Habent sua fata libelli honors the work of Craig Kallendorf, offering studies in several fields in which he chiefly distinguished himself: the history of the book and reading, the classical tradition and reception studies, Renaissance humanism, and Virgilian scholarship with a special focus on the creative transformation of the Aeneid through the centuries. The volume is rounded out by an appreciation of Craig Kallendorf, including a review of his scholarship and its significance.
In addition to the topics mentioned above, the volume’s twenty-five contributions are of relevance to those working in the fields of classical philology, Neo-Latin, political philosophy, poetry and poetics, printing and print culture, Romance languages, art history, translation studies, and Renaissance and early modern Europe generally.
Contributors: Alessandro Barchiesi, Susanna Braund, Hélène Casanova-Robin, Jean-Louis Charlet, Federica Ciccolella, Ingrid De Smet, Margaret Ezell, Edoardo Fumagalli, Julia Gaisser, Lucia Gualdo Rosa, James Hankins, Andrew Laird, Marc Laureys, John Monfasani, Timothy Moore, Colette Nativel, Marianne Pade, Lisa Pon, Wayne Rebhorn, Alden Smith, Sarah Spence, Fabio Stok, Richard Thomas, and Marino Zorzi.
Steven M. Oberhelman (Ph.D., University of Minnesota, 1981), is Associate Dean and Professor of Classics at Texas A&M University. The author or editor of eleven books, his latest book is Healing Manuals from Ottoman and Modern Greece (Berlin: Walter de Gruyter, 2020).
Giancarlo Abbamonte (Ph.D., University of Salerno, Italy, 1995), teaches Classical Philology at the Federico II University of Naples. His research focuses on classical reception, commentaries and lexicography. He has co-edited Niccolò Perotti's Cornu copiae and Iacopo d'Angelo's Latin translations of Plutarch.
Patrick Baker (Ph.D., Harvard University, 2009), teaches History at Humboldt University in Berlin. He is the author of Italian Renaissance Humanism in the Mirror (Cambridge: Cambridge University Press, 2015) and has edited several volumes on historiography, biography, and classical reception.
Acknowledgements List of Figures Note to the Reader Notes on Contributors
Introduction Steven M. Oberhelman, Giancarlo Abbamonte, Patrick Baker
1 Craig Kallendorf: The Man and His Work Richard F. Thomas
Part 1: Virgil and His Works
2 Aeneas in Campania: Notes on Naevius as a Model for the Aeneid Alessandro Barchiesi
3 Virgil’s Incomplete Lines: A Challenge for Translators Susanna Braund
Part 2: Virgilian Studies
4 La Poésie de la nature, de Virgile à Giovanni Pontano : l’exemple des pronostics solaires Hélène Casanova-Robin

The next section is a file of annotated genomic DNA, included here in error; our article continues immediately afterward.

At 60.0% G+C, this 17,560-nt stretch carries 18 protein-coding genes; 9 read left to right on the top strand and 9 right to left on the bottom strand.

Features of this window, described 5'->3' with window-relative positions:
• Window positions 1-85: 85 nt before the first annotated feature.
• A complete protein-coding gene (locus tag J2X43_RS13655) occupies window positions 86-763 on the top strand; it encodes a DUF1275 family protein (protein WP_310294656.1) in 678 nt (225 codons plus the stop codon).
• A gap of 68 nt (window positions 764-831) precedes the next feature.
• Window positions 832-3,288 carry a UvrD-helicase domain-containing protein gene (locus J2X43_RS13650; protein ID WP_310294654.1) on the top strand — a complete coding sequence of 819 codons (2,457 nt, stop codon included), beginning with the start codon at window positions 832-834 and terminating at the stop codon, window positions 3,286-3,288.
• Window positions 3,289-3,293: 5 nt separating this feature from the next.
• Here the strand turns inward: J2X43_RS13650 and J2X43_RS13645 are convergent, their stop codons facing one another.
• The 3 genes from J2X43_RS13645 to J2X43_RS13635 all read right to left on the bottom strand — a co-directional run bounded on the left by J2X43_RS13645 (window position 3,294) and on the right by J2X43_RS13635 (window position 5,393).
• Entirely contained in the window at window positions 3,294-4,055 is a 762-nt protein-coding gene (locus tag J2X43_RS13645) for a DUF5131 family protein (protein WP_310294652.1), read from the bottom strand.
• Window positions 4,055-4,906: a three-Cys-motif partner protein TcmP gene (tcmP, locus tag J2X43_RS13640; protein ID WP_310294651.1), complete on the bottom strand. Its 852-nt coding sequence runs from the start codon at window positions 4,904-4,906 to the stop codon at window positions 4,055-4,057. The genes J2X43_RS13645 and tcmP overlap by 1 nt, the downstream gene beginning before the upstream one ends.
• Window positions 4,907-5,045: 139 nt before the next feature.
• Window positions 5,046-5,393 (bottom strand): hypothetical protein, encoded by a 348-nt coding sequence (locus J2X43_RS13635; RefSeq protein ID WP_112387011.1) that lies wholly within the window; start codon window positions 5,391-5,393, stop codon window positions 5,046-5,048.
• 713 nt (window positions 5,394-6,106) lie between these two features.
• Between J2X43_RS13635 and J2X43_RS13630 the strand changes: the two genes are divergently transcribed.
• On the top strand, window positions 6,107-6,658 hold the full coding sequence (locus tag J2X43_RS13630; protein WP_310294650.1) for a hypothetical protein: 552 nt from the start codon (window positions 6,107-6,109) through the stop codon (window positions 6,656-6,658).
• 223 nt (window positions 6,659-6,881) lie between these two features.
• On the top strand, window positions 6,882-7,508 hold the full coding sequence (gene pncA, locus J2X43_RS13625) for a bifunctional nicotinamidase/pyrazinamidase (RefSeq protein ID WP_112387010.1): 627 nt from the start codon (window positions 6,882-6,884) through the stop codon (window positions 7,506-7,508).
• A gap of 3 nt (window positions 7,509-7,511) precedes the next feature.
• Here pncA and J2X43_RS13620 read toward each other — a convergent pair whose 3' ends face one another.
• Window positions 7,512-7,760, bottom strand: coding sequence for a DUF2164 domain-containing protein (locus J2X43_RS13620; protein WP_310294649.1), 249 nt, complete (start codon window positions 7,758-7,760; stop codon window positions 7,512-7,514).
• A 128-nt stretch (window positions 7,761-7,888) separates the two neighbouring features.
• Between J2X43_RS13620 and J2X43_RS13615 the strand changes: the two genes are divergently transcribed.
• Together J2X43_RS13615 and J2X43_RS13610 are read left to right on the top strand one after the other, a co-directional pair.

5 Virgilio castigato: Stazio, Dante e le correzioni all’Eneide Edoardo Fumagalli
6 Pontano’s Virgil: Interpretation and Imitation in the Antonius Julia Haig Gaisser
7 Early Latin Virgils in the Colonial Americas (1520–1740) Andrew Laird
8 Virgil and Roman Musical Theater Timothy J. Moore
9 Raphael and Marcantonio Raimondi as Readers of Virgil Lisa Pon
10 The Manuscript and Print Tradition of Pomponius Laetus’s Commentary on the Aeneid Fabio Stok
Part 3: Classical Reception Studies
11 From Crete to Geneva: Frankiskos Portos (1511–1581) and His Teaching of Greek Federica Ciccolella
12 Unveiling the Calumny of Apelles: Caspar Dornavius’s Calumniae repraesentatio Marc Laureys
Part 4: Humanists and Humanism
13 Étude métrique des Épîtres de Jean Second Jean-Louis Charlet
14 The King’s Citizens: Francesco Patrizi of Siena on Citizenship in Monarchies James Hankins
15 The Letters of Ignatius of Antioch as a Philological and Epistemological Issue from the Reformation to Today John Monfasani
16 Boccaccio and Early Italian Humanism Marianne Pade
17 Working with Style: On Translating Boccaccio’s Decameron Wayne A. Rebhorn
18 Giovanni Aurispa e Tommaso Parentucelli: un’amicizia speciale Lucia Gualdo Rosa
19 Two Nations, Two Foundations: The Renaissance’s ‘Other Rome’ Alden Smith
20 Encounters with the Latin Past: Subiaco, Colonna, and Poems of Lepanto Sarah Spence
Part 5: The Material Book, Manuscripts, and Printed Editions
21 Chasing Commentaries: Kaspar Schoppe, Jacques Bongars, and Pierre Daniel, or the Backstory to the Servius Danielis Revisited Ingrid De Smet
22 The Ignorant Reader: Imagining Vernacular Literacies in Seventeenth-Century England Margaret J. M. Ezell
23 Ut liber pictura : Rembrandt peintre de livres Colette Nativel
24 The Book Trade in Venice under Foreign Dominations (1797–1866) Marino Zorzi
Scholars of the history of the book and reading, the classical tradition and reception studies, Renaissance humanism, Virgil and Virgilian studies, Neo-Latin, and Renaissance and early modern Europe generally. Keywords: Virgil, poetry, Aeneid, Latin, Neo-Latin, Renaissance, literature, history, philology, reception studies, manuscripts, printing, translation, paratexts, Greek.